Have you ever though about what the Labour Day celebrations are all about?
Labour Day is celebrated on May 1st in most parts of the world. In some countries, it is known as International Workers’ Day. It celebrates the working class and labourers.
While some parts of the world see protests and strikes on Labour Day, Singapore celebrates May Day with a unifying rally which sees employers, workers and government officials coming together to celebrate the contribution of workers and to recommit to the cause for improving the lives of workers.
This multi-faceted relationship is portrayed in a simple framework called Tripartism.
Prime Minister Lee Hsien Loong said in his 2015 May Day Rally speech that he speaks on Tripartism every year because it is a precious legacy that Singapore needs to protect.
“Government, workers and employers work constructively together on growing and upgrading the economy,” said PM Lee.
Two forum letters in the Straits Times in recent days have also came out to speak about tripartism.
One by Mr Jeffrey Law Lee Beng said the “partnership helps to promote our economic competitiveness, harmonious labour-management relations and overall progress of our nation.”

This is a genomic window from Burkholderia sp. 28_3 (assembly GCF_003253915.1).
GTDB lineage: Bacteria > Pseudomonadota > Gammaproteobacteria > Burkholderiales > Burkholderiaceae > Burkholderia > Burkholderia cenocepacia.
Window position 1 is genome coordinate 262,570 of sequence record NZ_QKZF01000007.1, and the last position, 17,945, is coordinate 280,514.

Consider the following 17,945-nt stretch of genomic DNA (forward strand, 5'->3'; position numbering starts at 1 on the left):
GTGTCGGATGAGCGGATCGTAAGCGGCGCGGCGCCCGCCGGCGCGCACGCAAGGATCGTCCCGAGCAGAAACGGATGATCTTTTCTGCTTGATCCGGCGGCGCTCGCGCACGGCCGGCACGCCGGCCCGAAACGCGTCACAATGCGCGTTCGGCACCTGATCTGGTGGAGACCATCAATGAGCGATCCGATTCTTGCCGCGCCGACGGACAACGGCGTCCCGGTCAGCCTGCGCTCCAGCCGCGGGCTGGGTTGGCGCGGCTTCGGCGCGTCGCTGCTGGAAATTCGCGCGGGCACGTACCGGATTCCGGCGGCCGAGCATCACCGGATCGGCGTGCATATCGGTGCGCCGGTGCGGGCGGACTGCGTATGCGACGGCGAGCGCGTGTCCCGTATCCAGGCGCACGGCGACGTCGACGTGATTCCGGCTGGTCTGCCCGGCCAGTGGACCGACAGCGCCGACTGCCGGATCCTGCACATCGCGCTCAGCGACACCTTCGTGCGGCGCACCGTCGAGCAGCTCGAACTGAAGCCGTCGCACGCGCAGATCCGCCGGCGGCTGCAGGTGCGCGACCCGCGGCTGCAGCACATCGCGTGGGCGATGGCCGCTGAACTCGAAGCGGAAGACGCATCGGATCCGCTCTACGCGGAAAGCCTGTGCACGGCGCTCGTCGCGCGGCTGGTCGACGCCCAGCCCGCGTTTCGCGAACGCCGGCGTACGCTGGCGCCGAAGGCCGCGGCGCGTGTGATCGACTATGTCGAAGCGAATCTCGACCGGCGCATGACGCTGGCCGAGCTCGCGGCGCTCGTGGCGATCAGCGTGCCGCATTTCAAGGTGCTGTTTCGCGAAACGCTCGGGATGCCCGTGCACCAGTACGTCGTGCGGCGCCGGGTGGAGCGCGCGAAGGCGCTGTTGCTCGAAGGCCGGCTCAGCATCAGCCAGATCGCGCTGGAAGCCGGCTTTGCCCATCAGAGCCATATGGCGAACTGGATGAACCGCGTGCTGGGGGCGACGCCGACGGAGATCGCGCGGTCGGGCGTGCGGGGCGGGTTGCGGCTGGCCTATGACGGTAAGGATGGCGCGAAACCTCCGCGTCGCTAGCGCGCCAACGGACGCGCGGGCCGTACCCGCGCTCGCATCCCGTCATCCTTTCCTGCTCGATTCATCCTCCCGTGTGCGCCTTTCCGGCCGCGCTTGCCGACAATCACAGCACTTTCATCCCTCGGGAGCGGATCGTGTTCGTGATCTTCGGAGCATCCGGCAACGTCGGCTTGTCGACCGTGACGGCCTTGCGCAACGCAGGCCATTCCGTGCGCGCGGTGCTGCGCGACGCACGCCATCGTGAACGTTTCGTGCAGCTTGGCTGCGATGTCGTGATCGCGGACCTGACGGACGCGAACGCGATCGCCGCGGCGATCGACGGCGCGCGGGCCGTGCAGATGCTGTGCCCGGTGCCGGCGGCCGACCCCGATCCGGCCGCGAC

Another letter by Mr Anthony Goh Tee Kow speaks about the success of tripartism being “brought about by the Government’s strong leadership, backed by the people since 1965.”
Goh’s letter echoes PM Lee’s speech during the May Day Rally: “This system has delivered results not just over one or two election terms, but over five decades.”
Indeed, as PM Lee said, no other trade union congress in the world has been as effective as NTUC in improving the lives of workers. And it works because of Tripartism.
Without strong tripartism, Singapore would relive the days where hardships and inconvenience were once caused by strikes and other industrial actions. Mr Jeffrey Law shared in his letter that he had to skip school because public transport was disrupted and vehicles were set ablaze while public property were damaged.
Eventually, the confrontational way of labour-management relations saw a sorry state of affairs where unemployment was high.
The new tripartite leaders have spoke on the need for a strong tripartite relationship. If Singapore has thrived over the last 50 years because of the labour-management relations brought about by tripartism, then in order for Singapore to thrive another 50 years, the tripartism must be strengthened.
Around the world, Labour Day celebrates workers and labourers. But in Singapore, we celebrate Tripartism which has contributed to the livelihood of our workers.
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